Cross-forest Kerberos custom SPN routing

One day I was working on a problem of setting up a kerberized service with custom SPN across multiple trusted AD forests. Cross-forest Kerberos is not unusual but I had never worked with custom/disjoint SPNs/domains.

User forest containing would need to authenticate to SPN located at resource forest containing domain

By default you get suffix routing for default UPN/domain name/Kerberos realm name. As client nor DC will search GC in other forests for SPNs, i scratched my head a bit and went back to documentation that I hadn’d probably read for over a decade.

Thank god Microsoft hasn’t yet deleted all Windows 2003 era stuff. While initially reading about name suffix routing i was a bit puzzled as it was talking about SPNs and UPNs together yet I could not remember nor find anything specific to SPNs. Cross-forest access pointed me to Trust Domain Objects (TDO). This is a bit of dead end as the important msDS-TrustForestTrustInfo attribute is a blob and I didn’t really want to start parsing it.

However as again UPN and SPN suffixed were being discussed together, I added custom UPN suffix to After enabling routing – lo and behold – it worked for SPNs as well. This clicked some memories where I had browsed some old AD environments and seen some UPN suffixes that had not made any sense. Probably the same case.

This didn’t leave me satisfied as there definitely there had to be a more elegant solution. UPNs show up in user management and this may not be something that you want.

After digging through schema and some other searches I came upon ms-DS-SPN-Suffixes attribute that seemed interesting and actually seemed to do the job when manually edited. Yet more searches led me (back) to Set-ADForest CmdLet that has parameter to modify SPN suffixes. Huh, never noticed that.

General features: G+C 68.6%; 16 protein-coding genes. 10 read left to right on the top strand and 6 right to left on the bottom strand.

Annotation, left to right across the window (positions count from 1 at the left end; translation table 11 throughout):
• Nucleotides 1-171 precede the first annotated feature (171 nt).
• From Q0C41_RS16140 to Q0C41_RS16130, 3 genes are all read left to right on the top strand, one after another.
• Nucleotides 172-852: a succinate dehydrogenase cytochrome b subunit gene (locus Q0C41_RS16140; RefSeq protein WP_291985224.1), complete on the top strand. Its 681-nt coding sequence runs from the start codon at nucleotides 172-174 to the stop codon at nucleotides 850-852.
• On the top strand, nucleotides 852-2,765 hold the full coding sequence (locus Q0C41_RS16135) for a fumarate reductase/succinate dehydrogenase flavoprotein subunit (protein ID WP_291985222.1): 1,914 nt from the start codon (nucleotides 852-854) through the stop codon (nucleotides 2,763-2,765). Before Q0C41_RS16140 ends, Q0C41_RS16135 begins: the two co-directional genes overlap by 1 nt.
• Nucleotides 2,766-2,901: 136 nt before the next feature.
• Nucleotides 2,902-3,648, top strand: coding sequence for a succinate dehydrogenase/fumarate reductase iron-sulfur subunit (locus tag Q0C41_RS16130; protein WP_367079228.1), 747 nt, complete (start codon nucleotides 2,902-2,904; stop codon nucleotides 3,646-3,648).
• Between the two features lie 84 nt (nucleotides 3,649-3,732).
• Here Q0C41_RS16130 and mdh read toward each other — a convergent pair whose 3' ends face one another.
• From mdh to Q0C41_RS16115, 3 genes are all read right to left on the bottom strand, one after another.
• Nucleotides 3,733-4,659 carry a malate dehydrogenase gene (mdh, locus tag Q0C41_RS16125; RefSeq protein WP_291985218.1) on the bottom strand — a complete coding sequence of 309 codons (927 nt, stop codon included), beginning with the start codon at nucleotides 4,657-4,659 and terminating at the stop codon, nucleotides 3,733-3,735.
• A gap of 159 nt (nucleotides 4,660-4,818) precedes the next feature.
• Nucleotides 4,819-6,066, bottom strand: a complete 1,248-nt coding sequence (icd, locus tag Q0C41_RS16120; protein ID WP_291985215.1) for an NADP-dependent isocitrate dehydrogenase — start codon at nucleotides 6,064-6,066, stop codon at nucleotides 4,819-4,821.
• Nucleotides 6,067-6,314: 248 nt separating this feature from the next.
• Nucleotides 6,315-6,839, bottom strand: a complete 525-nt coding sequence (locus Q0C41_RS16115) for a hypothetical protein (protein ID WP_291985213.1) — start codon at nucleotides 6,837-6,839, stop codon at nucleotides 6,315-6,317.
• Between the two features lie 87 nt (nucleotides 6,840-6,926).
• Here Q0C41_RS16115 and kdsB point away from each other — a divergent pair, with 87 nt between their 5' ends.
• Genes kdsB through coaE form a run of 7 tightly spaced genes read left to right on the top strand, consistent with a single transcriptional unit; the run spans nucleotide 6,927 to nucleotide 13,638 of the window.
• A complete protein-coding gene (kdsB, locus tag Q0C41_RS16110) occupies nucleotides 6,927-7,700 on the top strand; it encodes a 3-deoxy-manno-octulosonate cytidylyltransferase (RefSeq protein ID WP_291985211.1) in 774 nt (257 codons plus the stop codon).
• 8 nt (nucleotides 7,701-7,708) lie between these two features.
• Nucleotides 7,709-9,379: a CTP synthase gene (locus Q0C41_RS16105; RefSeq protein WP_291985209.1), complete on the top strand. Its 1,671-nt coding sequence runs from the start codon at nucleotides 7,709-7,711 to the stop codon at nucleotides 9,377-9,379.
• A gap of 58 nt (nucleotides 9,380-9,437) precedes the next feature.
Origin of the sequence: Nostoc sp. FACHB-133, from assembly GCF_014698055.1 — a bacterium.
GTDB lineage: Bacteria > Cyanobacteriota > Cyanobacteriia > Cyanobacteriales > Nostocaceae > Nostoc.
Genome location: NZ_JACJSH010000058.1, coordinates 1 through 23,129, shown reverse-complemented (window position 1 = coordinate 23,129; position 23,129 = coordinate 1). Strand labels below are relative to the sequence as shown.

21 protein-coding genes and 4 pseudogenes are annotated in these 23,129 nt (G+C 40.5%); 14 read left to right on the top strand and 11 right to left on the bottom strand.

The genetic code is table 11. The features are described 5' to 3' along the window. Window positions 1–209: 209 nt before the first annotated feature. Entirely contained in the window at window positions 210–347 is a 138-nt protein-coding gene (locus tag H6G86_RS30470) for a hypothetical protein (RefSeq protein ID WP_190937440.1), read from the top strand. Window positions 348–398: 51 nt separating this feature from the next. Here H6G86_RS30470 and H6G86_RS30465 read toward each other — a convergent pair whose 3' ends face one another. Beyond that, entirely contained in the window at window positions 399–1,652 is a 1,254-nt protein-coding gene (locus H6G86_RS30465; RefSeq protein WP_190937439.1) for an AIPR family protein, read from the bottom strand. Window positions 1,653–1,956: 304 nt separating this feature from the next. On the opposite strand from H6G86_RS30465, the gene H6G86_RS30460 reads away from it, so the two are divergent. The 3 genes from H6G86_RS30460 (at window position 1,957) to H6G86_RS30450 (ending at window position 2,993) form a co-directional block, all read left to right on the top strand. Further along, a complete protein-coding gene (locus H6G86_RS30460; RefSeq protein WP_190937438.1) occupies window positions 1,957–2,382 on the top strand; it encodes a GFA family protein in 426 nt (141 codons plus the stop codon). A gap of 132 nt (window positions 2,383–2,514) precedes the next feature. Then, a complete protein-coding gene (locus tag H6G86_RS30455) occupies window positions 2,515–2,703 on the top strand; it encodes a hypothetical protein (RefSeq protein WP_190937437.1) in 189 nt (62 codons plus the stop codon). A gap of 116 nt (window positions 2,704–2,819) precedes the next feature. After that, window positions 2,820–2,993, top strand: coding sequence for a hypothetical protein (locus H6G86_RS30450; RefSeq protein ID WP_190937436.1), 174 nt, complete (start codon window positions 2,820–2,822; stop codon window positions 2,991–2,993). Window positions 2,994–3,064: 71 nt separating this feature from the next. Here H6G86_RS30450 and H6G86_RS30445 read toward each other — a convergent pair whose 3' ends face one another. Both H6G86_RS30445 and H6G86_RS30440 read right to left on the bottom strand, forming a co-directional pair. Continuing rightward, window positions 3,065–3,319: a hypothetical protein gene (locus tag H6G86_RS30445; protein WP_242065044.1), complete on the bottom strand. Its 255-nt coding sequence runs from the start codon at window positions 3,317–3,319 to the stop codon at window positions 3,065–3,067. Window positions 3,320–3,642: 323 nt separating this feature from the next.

Now looking back and knowing what to look for, it has been well described in great detail for 10 years. The linked blog post has some other great details or options.

TL;DR: For cross-forest Kerberos with custom SPN suffixes you need to use Set-ADForest to set routing hints for trusts.

ADMT Password Export Service and fixing RPC Server Unavailable

I was working on a forest migration the other day and stumbled on this infamous error a few days ago. 1722 RPC Server Unavailable.

Huh… tried a few simple Googled things

  • Check firewall for ports
  • Reinstall
  • Check permissions
  • Check registry flags
  • Check if service is running
  • Change service account
  • Probably something else that I don’t remember


When none helped, I started to dig deeper. Password Export Server (PES) is quite a niche tool so there’s very little information on how it actually works. Portqry showed that RPC was listening on a named pipe. Therefor it talks on TCP445 and high ephemeral ports access through firewall is irrelevant, it only talks over SMB.

Tried rpcping and rpcdump from old Windows 2003 Resource Kit, RPC part seemed to work just fine.

Well Wireshark it is. After some packet capture it was clear that initial pipe setup was successful but error was coming from a FSCTL after opening the pipe, FSCTL_PIPE_TRANSCEIVE. This has exactly one useful result, about Microsoft Exchange. That rabbit hole led nowhere, let me save you the trouble, ACL problem described actually is irrelevant.

At this point it was getting quite interesting. I had exhausted simple debugging options so I started to investigate, how this actually works. First I opened installation MSI in ORCA. What I saw is that it installs 3 files including a library (DLL) that does not seem to be used anywhere. I analyzed some dependencies and it seemed independent. Interesting…